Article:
Alan Titchmarsh’s autumn planting tips – for fabulous flowers next summer

An early and colourful flower display can be yours with Alan’s Titchmarsh’s expert advice

How to plant marigolds Alan Titchmarsh
(Image credit: Chandan Chaurasia on Unsplash)

We know. Next summer feels like a very distant prospect. But for a brilliant show of summer colour, Alan Titchmarsh says we should be doing some planting now. And if one of our favourite gardeners tells us we need to get outside, then we’re not going to argue.

But what should we be planting in autumn to make our gardens beautiful next summer? We’re talking hardy annuals here. Annuals are the plants that flower then die so have to be replanted every year if you want them as part of your garden. Hardy? Alan’s putting in annuals that are pretty frost-resistant, so they can be sown outside ahead of the cold months of winter. And while annuals might sound like a lot of work, vibrant and lasting summer blooms are the reward, so it’s well worth the yearly effort. 

If you want to put in these beauties, scroll down for Alan’s tips. Looking for more garden ideas and ways to decorate your outdoor space? Discover them on our dedicated page. 

1. Prepare beds

Alan planted calendula, aka pot marigold, seeds in autumn for great results the following summer. To follow suit, you’ll need to create a clear patch of soil by raking it over and gently levelling it.

2. Create furrows for the seeds

The rake you used to prepare the soil can now be employed to create furrows for the seeds. Alan advises pushing the back of it into the earth at intervals of three to four inches (that’s around 8 to 10cm, metric fans) to space out the planting spots.

3. Plant the seeds

To plant, simply sprinkle the seeds from the packet into the palm of your hand, Alan says. You can then take a pinch – like salt – and sprinkle the seeds along the furrows. Space them around half to an inch apart, Alan advises, or at intervals of just over 1 to 2.5cm in new money.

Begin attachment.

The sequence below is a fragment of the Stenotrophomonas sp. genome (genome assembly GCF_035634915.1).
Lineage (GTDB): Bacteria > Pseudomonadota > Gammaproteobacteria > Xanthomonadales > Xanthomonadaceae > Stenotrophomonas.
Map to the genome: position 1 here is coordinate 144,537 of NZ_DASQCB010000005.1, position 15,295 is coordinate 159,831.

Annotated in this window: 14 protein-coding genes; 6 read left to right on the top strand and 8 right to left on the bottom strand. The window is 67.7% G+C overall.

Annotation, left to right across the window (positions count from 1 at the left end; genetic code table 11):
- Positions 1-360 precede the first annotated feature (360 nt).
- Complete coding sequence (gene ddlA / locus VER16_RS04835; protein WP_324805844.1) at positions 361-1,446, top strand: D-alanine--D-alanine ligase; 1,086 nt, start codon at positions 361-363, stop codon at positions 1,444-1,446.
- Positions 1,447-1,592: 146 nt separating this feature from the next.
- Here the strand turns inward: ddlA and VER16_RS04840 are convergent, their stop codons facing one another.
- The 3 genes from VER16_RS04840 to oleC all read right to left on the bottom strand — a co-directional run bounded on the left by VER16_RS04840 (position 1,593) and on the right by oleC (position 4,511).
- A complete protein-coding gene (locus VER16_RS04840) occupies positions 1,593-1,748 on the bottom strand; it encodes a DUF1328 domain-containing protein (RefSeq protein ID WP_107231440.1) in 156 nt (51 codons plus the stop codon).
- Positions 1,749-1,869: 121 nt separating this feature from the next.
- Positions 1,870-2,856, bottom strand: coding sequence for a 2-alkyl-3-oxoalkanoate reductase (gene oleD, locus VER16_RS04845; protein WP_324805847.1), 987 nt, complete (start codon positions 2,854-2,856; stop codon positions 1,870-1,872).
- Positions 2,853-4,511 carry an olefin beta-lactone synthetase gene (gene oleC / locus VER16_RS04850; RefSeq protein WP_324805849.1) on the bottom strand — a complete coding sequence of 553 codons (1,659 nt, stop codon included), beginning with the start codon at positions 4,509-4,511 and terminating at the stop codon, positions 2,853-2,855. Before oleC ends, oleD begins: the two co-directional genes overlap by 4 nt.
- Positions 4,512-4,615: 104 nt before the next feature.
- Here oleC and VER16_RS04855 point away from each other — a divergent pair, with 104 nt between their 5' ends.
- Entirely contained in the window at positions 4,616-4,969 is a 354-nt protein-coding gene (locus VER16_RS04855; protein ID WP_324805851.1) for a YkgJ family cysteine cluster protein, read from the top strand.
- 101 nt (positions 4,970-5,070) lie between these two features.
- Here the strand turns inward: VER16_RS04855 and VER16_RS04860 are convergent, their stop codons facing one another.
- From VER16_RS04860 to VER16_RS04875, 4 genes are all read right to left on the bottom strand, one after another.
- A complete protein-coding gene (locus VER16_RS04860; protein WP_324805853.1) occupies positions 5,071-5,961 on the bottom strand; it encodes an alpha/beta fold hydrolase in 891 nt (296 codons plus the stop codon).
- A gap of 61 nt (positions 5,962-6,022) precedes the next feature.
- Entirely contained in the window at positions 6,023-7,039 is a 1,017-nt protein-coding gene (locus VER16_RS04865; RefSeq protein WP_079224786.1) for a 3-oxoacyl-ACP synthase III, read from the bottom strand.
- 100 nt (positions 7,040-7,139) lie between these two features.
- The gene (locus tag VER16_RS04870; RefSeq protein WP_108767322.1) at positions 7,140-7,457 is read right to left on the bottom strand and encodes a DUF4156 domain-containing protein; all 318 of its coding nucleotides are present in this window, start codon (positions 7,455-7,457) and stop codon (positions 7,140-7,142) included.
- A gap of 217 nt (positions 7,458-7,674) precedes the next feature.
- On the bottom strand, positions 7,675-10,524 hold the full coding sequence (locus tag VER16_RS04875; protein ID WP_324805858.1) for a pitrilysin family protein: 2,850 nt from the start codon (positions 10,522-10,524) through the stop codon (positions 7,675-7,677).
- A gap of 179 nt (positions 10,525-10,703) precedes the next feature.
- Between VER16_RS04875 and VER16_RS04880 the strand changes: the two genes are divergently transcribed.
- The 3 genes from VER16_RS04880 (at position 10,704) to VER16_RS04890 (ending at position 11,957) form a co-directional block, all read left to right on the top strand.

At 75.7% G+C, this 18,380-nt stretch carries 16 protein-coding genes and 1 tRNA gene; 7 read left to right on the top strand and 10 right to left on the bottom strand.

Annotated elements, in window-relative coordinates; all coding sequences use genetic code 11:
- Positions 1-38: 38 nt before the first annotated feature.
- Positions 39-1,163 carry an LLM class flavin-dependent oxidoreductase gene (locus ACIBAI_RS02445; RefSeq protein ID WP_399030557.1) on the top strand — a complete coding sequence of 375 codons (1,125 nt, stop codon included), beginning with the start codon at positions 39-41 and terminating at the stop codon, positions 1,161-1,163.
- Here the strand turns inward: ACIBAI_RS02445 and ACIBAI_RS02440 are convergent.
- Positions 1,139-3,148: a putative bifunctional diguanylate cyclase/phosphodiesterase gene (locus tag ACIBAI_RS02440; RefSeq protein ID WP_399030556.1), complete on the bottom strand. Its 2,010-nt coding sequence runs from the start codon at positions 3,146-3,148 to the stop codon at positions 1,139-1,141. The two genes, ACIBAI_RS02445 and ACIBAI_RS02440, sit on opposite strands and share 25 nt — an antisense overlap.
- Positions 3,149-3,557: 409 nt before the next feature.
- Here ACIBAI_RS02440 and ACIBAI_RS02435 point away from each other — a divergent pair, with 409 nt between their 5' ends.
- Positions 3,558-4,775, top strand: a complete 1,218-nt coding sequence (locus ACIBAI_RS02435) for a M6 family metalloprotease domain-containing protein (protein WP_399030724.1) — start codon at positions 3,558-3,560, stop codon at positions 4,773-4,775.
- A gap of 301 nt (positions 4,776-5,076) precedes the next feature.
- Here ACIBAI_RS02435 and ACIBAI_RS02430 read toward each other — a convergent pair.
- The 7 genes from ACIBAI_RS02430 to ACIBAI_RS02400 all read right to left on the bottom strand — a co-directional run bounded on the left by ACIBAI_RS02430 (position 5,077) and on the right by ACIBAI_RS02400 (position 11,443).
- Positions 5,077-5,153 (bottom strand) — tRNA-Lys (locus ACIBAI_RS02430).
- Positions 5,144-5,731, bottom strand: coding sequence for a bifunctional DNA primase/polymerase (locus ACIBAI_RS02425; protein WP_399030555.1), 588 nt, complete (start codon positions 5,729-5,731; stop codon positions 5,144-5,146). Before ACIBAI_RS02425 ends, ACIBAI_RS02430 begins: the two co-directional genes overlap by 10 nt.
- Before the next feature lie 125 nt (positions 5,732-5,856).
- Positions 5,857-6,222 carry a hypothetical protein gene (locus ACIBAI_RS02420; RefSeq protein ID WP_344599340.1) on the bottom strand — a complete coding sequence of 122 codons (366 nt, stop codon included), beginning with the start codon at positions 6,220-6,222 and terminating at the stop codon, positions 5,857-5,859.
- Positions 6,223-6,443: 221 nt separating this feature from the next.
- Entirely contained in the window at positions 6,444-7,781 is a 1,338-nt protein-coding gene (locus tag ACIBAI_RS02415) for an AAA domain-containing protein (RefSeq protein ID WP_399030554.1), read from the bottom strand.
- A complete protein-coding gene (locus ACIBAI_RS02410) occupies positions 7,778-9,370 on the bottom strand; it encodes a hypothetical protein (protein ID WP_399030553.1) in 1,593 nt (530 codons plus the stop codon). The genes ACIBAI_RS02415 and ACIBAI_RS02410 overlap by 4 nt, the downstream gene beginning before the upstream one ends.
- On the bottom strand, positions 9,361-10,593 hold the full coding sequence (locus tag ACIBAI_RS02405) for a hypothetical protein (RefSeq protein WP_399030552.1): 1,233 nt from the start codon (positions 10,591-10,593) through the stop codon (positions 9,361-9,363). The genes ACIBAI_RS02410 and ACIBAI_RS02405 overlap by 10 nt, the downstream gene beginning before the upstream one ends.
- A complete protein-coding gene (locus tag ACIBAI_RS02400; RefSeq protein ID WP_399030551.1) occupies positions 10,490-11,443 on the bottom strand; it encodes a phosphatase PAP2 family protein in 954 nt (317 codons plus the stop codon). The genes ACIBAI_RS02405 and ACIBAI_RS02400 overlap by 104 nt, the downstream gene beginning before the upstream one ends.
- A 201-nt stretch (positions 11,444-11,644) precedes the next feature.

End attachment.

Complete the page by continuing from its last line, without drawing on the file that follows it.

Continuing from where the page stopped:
4. Cover with soil

It’s your trusty rake you’ll need again here. Use it to gently cover the seeds with soil so you can’t see them any longer, Alan says. It’s a good idea to mark their position with a label so you don’t lose track of them, and you can also sprinkle some sand on the area, Alan suggests, which will make their position obvious.

More seeds to sow in autumn for summer colour

Alan planted calendula seeds in order to create a display of orange/yellow blooms the following year, but there are plenty of other hardy annual seeds that can be sown in the autumn, and won’t need protection.

Cornflower has beautiful dark blue flowers from late spring to mid summer.

Love-in-a-mist combines flowers in pale blue with fern-style foliage, and the seedheads are ideal for drying, too.

Opium poppy comes in a range of shades including white, pink and purple. Added bonus? It self-seeds easily so you can skip buying the seeds in later years.

Honesty has flowers in spring, then beautiful flat silvery seedpods that can be dried ready for using in arrangements.

Check out Alan Titchmarsh’s advice on how to sow hardy annuals in autumn

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Sarah Warwick
Freelance Editor

Sarah is a freelance journalist and editor writing for websites, national newspapers, and magazines. She’s spent most of her journalistic career specialising in homes – long enough to see fridges become smart, decorating fashions embrace both minimalism and maximalism, and interiors that blur the indoor/outdoor link become a must-have. She loves testing the latest home appliances, revealing the trends in furnishings and fittings for every room, and investigating the benefits, costs and practicalities of home improvement. It's no big surprise that she likes to put what she writes about into practice, and is a serial house revamper. For, Sarah reviews coffee machines and vacuum cleaners, taking them through their paces at home to give us an honest, real life review and comparison of every model.